Neku Sakuraba's Boots - Part 2
The World Ends With You
In Part 1 we covered patterning and the assembly of the upper. Now it's time for some sole.
The midsole is cut out of a thick piece of midsole leather. All the marks are transferred and I took a silver sharpie to mark those round punches that were made for every 5th notch. The midsole will get stained black in the end, so don't have to worry about seeing these marks.
About a 1/4" in from the outside edge I cut a channel with a French Edge Skiving tool. This is where the upper will attach so the channel gives is the upper seam allowance somewhere to go and hopefully hide any gaps when you attach the upper.
Next holes were punched in the channel where each of the markings were transferred.
Attaching the Upper
Using a heavy wax thread and a special leather awl with a hook at the point, attach the upper to the midsole using a lock stitch.
I started by measuring thread long enough to wrap around the perimeter of the shoe three times. Line up the upper to the midsole using all those registration marks we took such careful care to transfer precisely.
Starting at the back of the shoe, using the awl to pull the thread through the midsole and upper and pull until the thread is an even length inside and outside of the shoe. Since you've already punched the holes in the thick midsole, the awl will just be punching through the upper material which should be softer and easy with a sharp tool. (hey, the tool is really sharp, so watch your fingers during this part!)
Take the awl and punch through the hole next to where the thread was started and use the hook to pull the inner thread through, just a few inches so it makes a loop. Thread the outer half of the thread through this loop and pull tight. You'll want to carefully watch the knot and try to get it to settle right in the middle of the punched hole. Then it's just keep repeating, pulling the thread loop through the next hole with the awl, thread the loop and pull the knot.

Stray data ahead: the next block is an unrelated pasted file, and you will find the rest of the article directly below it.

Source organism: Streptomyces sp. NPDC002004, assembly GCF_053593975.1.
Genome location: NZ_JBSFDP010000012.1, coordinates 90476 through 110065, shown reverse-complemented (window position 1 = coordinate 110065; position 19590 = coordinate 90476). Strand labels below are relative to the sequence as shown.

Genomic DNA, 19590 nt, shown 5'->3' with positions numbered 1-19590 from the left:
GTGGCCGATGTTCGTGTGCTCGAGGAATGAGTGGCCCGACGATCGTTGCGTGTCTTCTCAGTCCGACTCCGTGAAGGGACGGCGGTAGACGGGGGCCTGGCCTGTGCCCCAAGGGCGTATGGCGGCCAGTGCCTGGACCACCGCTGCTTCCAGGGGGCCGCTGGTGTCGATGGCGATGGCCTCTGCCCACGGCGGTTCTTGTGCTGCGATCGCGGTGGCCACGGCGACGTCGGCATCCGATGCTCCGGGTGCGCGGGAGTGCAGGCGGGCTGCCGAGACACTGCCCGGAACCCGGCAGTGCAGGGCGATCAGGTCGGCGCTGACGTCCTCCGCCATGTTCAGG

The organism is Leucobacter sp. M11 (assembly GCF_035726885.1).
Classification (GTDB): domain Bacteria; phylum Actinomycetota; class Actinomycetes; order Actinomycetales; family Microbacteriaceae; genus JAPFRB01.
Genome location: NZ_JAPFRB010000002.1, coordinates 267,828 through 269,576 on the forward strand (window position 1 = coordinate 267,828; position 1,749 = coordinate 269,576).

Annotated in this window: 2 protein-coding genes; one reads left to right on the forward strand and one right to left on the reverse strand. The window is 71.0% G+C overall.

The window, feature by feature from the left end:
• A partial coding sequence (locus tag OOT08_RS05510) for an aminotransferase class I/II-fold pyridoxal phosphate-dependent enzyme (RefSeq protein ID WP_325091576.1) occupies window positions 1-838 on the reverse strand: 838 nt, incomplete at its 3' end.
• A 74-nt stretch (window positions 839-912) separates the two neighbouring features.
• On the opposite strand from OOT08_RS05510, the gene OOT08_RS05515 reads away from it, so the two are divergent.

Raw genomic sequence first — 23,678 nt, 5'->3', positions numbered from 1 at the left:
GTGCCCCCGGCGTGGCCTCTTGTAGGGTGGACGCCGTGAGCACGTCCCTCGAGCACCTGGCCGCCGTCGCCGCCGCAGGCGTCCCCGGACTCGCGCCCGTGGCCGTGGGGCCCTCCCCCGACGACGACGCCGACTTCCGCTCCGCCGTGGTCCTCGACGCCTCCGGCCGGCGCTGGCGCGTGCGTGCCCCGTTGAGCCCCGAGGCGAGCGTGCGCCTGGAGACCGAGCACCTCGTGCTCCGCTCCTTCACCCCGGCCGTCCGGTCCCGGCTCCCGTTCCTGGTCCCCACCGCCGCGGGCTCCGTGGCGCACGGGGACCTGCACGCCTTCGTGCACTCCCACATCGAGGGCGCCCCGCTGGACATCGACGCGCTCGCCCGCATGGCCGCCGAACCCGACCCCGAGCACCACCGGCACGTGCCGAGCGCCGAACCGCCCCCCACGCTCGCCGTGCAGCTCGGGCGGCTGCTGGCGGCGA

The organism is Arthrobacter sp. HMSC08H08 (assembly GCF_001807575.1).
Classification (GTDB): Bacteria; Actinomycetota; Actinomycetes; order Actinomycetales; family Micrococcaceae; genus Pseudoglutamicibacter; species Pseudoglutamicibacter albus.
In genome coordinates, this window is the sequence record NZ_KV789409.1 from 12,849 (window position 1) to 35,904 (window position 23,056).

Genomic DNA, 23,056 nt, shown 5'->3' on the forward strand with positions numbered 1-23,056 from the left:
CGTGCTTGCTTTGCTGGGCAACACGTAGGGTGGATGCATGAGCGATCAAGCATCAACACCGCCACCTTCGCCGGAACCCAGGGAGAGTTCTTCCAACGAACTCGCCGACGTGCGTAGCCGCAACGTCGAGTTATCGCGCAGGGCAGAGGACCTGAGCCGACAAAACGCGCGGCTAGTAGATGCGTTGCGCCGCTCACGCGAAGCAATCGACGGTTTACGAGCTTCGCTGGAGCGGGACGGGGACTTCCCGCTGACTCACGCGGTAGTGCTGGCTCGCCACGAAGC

As you go along, make sure the seam allowance of the upper is resting tight in that channel that was carved into the midsole.
Oh yeah, I cut out a heel cap out of the same leather used in the upper (no need to paint/dye it) and glued it to the inside of the upper before starting to attach the midsole.
Gloves or some kind of protection for your fingers is highly recommended, so pulling that waxed thread will really start to dig into them.
Getting around the toe will be the most difficult part (esp. if you have big hands). Just go slow and be careful not to poke yourself with the awl.
When you get all the way around where you started, complete the last stitch by pulling the inside thread all the way outside the shoe and tying a regualr square knot.
Straps & Buttons
This is a good point to attach the white elastic and buttons. I used the same black waxed thread for this, but I'll probably go back and redo it with a white or yellow thread.
I used an Vibram outer boot sole. Nothing too complicated here, just apply the Barge all over the midsole and outer sole so it fully covers. Wait until it gets tacky before adhering. I've since learned there's also a technique to let the first layer of glue fully dry, then apply another layer of glue - just so you have glue sticking to more glue, and apparently that works even better.
We happen to have a shoe anvil, so after attaching the sole, put the boot on the anvil and just go to town with the rubber mallet. Barge is contact cement, so it works best when there's lots of... contact... so really hammer away.
Let the glue cure for at least 24 hours.
Using a really sharp leather knife, trim off the excess outer sole, going right up to the midsole. You want the cut to be nice and flush for both soles, but you don't really want to cut much into the midsole.
Finally, take some black leather dye and dye the midsole.
That's it, they're done!
Because I enlarged the pattern a bit around the toe area to fit the design, I added a bit of foam on the inside toe just so they wouldn't move around as much when walking. But overall since the pattern was made off my foot, the fit is pretty good.
Again, this was my first time ever making boots (or shoes), so was certainly a learning experience. Shoe making always seemed to be one of those lost "mystic arts", but seems like recently more craters/makers are getting into it and putting lots of material online for helping people learn. But it certainly wouldn't have been possible without having my wife's guidenace along the way! After that, it's finding the local places in your area that sell the supplies you need or sourcing things off the internet.